If they made a film about the lifestyle about the more nomadic of the SpeedHunters team, it would probably be titled along the lines of 'Planes, Trains & Automobiles'. Almost every weekend we jump on some means of transport to get the latest story. So imagine the relief experienced when, for once, the event comes to me. Last weekend the People's Car Show or to give it its proper moniker, VolksWorld 2010, took place at Sandown Park, a horse racing track that sits less than a mile from Brooks Towers. So I gave fellow SpeedHunter Jonathan Moore a call suggesting that he make the trek down the A3 from South London to join me in having a look around the Show. This is some of what we saw.
As might be imagined the Show was dominated by Type 1 and Type 2 products, Beetles and Camper Vans to the rest of us.
The Campers ranged from the ultra-low riders.
To the Home From Home.
On the rails……………
Taking it to the streets.
You could imagine Van Gogh painting this scene.
There is something more Warhol about this interior.
What would the Antipodeans have done without the Kombi? Probably never left Earls Court.
Well in certain circles anyway.
A final look at this most loved of vehicles……..two good examples.
Then there is Type 1 or the Beetle. Without doubt this is one of the greatest cars ever produced, maybe not this example but with a run of over 21,000,000 units, you get my drift.
So with that kind of population it is only to be expected that there will be a fair number on display……………and there was.
One make racing cars.
Original. Well OK, not 30s but there cannot be many of those around that are not either in museums or re-cycled during WWll. This pretty car is a VW Hebmuller Convertible dating back to 1949.
That there are any Volkswagens at all built after the War was an accident of fate. The British Forces that were occupying that part of Germany had orders to dismantle the factory at Wolfsburg and send it back to Britain. The whole enterprise was saved by a British officer, Major Ivan Hirst, who could see potential in re-opening the production lines. Without his intervention there would be no Beetle, No Camper Van, no Volkswagen, No Porsche, no Audi. We have much to be grateful for to this engineer.
Of course there are developments that, on reflection, we could have done without.
Like Old Soldiers, VW Beetles never die, they just fade away.
Leaving the road far behind.
And then there were the Buggies, it was about the only time that my colleague contemplated getting his wallet out and buying another one.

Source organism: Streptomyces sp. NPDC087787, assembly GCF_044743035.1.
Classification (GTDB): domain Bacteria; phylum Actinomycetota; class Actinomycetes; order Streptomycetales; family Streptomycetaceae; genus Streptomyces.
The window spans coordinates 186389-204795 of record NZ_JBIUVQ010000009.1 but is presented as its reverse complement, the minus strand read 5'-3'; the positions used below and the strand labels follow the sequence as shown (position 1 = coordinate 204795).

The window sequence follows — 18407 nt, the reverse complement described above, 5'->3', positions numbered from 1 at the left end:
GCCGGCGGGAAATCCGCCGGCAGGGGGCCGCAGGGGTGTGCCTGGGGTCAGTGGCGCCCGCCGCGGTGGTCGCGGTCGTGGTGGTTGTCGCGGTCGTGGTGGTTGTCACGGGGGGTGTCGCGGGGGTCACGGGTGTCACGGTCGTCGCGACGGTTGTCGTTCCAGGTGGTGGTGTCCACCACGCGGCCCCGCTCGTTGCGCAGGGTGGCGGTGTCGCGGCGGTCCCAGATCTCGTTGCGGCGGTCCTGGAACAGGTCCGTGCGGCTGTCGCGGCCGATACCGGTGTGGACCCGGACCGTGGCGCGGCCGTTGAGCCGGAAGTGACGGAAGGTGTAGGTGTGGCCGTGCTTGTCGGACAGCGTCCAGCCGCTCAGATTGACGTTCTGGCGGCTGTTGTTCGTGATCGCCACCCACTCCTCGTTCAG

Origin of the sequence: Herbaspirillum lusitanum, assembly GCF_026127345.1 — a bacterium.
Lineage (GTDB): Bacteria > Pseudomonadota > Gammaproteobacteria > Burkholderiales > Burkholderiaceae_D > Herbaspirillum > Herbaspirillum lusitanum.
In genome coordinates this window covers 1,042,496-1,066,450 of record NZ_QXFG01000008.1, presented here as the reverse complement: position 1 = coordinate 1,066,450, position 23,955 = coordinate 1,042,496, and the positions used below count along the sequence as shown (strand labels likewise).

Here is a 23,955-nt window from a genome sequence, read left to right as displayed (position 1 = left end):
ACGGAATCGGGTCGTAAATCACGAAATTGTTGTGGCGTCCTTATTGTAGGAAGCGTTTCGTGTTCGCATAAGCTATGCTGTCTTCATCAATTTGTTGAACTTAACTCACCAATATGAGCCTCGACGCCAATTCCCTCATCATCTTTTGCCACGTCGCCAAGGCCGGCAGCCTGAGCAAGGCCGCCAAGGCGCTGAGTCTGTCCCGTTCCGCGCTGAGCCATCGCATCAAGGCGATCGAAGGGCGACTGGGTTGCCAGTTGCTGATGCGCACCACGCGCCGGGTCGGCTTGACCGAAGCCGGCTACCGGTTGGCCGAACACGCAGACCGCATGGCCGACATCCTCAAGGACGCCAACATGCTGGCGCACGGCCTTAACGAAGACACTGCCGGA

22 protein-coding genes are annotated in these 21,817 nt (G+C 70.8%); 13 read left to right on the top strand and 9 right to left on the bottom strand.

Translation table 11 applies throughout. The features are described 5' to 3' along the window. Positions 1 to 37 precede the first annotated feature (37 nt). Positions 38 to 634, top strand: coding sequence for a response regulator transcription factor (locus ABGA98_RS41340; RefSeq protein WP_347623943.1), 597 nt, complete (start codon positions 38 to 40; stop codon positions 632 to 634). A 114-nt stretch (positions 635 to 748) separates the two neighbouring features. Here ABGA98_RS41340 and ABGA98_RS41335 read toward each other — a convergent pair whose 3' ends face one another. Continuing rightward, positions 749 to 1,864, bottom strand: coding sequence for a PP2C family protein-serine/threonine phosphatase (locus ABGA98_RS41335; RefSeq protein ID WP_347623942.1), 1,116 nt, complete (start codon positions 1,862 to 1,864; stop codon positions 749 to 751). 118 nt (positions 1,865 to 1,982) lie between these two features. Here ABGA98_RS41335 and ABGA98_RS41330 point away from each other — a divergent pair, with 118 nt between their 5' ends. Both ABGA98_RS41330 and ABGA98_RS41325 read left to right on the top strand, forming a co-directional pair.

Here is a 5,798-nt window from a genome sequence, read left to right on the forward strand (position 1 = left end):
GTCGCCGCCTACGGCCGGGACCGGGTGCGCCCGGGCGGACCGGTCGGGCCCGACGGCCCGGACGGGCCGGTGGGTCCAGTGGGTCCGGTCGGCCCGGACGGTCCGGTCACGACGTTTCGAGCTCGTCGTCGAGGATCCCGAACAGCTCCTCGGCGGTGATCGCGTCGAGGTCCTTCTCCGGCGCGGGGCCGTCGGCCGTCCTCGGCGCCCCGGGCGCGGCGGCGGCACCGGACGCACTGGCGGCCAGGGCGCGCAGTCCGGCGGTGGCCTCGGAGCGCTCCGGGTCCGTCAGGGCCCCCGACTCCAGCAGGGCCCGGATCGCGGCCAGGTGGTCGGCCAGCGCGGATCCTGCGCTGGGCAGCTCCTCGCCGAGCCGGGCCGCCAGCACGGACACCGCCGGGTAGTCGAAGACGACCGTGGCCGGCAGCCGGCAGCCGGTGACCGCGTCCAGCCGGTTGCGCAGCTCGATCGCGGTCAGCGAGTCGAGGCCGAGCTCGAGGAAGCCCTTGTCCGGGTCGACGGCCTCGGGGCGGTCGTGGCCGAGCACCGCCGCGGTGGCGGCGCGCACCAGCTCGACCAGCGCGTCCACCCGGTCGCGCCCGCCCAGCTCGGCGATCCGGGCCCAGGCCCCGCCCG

There was a seductive, trashy glamour about them, like a 50s Rank Organisation Starlet. No better than they ought to be, would be the general verdict.
Yet in the final analysis there was one car that both Jonathan and I agreed that we would like to drive away.
This Volkswagen Karmann Ghia was in an immaculate condition and just looked right, cool but understated.
There was a small but perfectly formed Karmann section outside the main show hall and several very good cars but this one really caught the eye.
OK the speaker system is not original, probably would have overwhelmed the battery back in the 50s.
Concours conditions in the engine bay.
Classic clean lines, real automotive art.
Also with substantial Karmann input, the Thing or Trekker, depending on where you lived was the other end of the art scale. Yet it has a charm too.
This little feller might have come from the Atalntic Wall but has the vibe of Franz Liebkind, from "The Producers".
"Will the dancing Hitlers please wait in the wings? We are only seeing singing Hitlers" Madness, madness.
Maybe we should examine the camoflage, it might explain a lot.
Or maybe not.
The VolksWorld 2010 was a pretty good show, even if you are not a Beetle or Kombi fanatic and definitely worth the time to visit.
It is strange to reflect that this company, part of the fabric of modern life owes its existence to one of the few good ideas that Adolf Hitler ever put into motion, that and a bright British Army Officer. Celebrating its most famous products is a pretty good use of a Sunday.